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Tuberculosis Treatment

Patients diagnosed with active TB receive an internationally recommended short course anti-TB regimen. This regimen uses a combination of four drugs over a period of 6-8 months (depending on national guidelines) to treat drug-sensitive tuberculosis. The treatment is administered using an approach called directly observed therapy (DOT) to ensure patient adherence.

Unit of interventionPer completed treatment course

FormulationTreatment formulation and dosage dependent on national treatment guidelines

Target populationAdults (15 yrs. and older)

PSI implements a variety of innovative TB and TB/HIV communication and service-delivery interventions to increase TB care seeking and appropriate treatment. This work includes extensive engagement with the private sector to improve the quality of TB care and the integration of TB interventions into PSI’s HIV testing and counseling programs worldwide. For more information, visit our website at:
http://www.psi.org/health-area/respiratory-illness/tuberculosis/

Model Overview

PSI’s TB DOTS impact model estimates the number of deaths and DALYs averted per completed treatment course of TB DOTS. In the model, PSI’s TB intervention is assumed to have the following impacts:

In order to estimate this impact, a compartment model is used to predict TB incidence, prevalence, and TB-related deaths for a one-year period. There are 10 compartments used to model the progression of TB infection, and there are separate models for HIV-positive and HIV-negative populations because of differences in the transmission properties of TB.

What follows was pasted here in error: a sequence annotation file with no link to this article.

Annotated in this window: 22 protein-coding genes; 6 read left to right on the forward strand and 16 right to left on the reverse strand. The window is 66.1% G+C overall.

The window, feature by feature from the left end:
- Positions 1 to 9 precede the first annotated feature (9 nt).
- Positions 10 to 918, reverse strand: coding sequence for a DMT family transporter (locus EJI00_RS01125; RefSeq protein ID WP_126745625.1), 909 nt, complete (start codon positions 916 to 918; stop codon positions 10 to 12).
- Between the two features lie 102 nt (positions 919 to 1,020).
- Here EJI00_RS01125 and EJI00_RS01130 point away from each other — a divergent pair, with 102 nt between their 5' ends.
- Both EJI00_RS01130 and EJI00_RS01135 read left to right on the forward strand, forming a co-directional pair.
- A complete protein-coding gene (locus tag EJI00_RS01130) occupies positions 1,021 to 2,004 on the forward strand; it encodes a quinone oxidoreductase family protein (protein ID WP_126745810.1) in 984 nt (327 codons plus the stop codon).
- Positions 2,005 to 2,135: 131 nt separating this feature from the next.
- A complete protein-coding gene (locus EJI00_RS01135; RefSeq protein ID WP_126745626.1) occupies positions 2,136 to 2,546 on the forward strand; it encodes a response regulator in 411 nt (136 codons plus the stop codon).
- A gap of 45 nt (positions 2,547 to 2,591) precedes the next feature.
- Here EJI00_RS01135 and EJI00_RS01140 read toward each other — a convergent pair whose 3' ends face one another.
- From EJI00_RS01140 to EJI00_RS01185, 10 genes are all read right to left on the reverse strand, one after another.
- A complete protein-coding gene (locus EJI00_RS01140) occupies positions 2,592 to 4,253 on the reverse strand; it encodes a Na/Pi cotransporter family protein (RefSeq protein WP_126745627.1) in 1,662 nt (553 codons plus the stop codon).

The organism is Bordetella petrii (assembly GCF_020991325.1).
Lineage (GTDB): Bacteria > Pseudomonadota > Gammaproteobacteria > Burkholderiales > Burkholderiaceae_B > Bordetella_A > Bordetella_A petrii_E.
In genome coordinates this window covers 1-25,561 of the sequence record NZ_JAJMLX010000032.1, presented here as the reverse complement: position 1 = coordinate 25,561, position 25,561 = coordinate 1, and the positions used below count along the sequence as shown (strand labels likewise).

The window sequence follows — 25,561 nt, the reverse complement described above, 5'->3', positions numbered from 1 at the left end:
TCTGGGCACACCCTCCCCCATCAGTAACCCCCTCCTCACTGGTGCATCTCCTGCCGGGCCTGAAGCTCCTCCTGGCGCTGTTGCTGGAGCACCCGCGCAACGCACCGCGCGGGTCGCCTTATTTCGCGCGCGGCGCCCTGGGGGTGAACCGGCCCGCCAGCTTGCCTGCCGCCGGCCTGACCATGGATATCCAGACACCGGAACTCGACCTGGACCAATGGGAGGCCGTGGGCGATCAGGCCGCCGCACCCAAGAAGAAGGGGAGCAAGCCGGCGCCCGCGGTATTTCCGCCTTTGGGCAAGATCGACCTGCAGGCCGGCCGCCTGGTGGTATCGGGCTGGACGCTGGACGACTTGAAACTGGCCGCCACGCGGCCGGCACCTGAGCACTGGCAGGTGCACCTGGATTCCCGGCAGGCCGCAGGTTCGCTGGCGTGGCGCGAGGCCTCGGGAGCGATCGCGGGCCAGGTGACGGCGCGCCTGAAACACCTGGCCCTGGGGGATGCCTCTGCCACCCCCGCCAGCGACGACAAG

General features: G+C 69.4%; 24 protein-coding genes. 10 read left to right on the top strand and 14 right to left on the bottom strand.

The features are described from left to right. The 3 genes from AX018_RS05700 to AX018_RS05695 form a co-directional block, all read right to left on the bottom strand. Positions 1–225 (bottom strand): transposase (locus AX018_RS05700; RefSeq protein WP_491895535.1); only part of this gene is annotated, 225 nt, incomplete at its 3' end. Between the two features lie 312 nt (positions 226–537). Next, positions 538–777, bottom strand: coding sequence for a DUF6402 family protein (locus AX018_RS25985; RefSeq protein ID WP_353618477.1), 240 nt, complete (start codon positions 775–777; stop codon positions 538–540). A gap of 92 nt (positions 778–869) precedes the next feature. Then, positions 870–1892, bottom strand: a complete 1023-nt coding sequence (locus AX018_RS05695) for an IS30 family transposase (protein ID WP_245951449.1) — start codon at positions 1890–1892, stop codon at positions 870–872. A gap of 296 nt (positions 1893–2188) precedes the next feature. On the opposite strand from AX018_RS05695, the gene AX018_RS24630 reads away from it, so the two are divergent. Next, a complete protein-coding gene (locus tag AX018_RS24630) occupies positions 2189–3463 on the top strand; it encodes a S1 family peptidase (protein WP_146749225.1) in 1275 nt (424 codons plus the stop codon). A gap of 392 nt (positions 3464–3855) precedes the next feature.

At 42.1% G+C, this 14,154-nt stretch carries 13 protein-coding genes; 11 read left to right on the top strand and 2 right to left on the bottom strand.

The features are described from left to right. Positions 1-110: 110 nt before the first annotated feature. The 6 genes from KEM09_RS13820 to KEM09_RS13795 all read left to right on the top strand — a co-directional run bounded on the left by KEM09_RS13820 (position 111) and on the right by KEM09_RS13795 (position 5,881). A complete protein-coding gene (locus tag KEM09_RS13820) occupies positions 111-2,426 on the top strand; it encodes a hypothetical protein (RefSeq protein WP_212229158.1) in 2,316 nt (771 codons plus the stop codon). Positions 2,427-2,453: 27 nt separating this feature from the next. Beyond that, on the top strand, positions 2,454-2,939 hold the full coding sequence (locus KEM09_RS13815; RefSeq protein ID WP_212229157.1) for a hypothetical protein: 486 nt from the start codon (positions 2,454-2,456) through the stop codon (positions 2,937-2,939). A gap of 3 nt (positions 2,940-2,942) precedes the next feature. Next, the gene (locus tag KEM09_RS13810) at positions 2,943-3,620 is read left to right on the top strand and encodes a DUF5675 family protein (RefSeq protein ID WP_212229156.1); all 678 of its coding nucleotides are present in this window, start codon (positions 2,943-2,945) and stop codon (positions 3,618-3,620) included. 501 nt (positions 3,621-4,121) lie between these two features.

The model runs two scenarios: a baseline scenario, which represents existing TB control parameters (based on the WHO Global Tuberculosis Report 2013), and an intervention scenario, which represents PSI’s TB DOTs intervention. Within both scenarios, the model estimates the potential number of TB cases, deaths, and DALYs (using data from the 2010 Global Burden of Disease study) after one year. In the intervention scenario, however, PSI’s TB DOTS intervention is assumed to reduce treatment delay for TB cases, increase the case detection rate, and improve the treatment success rate. The difference in the total number of deaths and DALYs for each scenario after one year represents the estimated impact of the intervention. It is assumed that the impact of PSI’s intervention is limited to incremental improvements in the delivery of DOTS rather than attributing the total impact of each treated DOTS case to PSI.

Referrals to TB treatment

When a client is referred by PSI to a non-PSI supported service provider, such as the public sector, PSI attributes 50% of the impact of that service to the referral issued by PSI. This impact is only attributed to PSI when the referral is confirmed with appropriate documentation. Referral to treatment is often needed when PSI screens and diagnosis a patient during community outreach or private sector engagement, but cannot provide treatment outside of the public sector. Where PSI is unable to track referred individuals through completion of therapy, we use the documented treatment success rate at the level of the basic management unit to approximate treatment completion among referred patients.

Model Outputs (impact metrics)

Estimates of DALYs averted, deaths averted, CYPs provided, and unintended pregnancies averted represent the projected health impact of the intervention. It is “projected” because it has not been directly measured.

Examples based distribution of DOTS in Myanmar in 2015 Statement of modeled results, examples:

In 2015, an estimated 1,230 deaths and 62,028 DALYs would be averted if 10,000 individuals completed DOTS in Myanmar.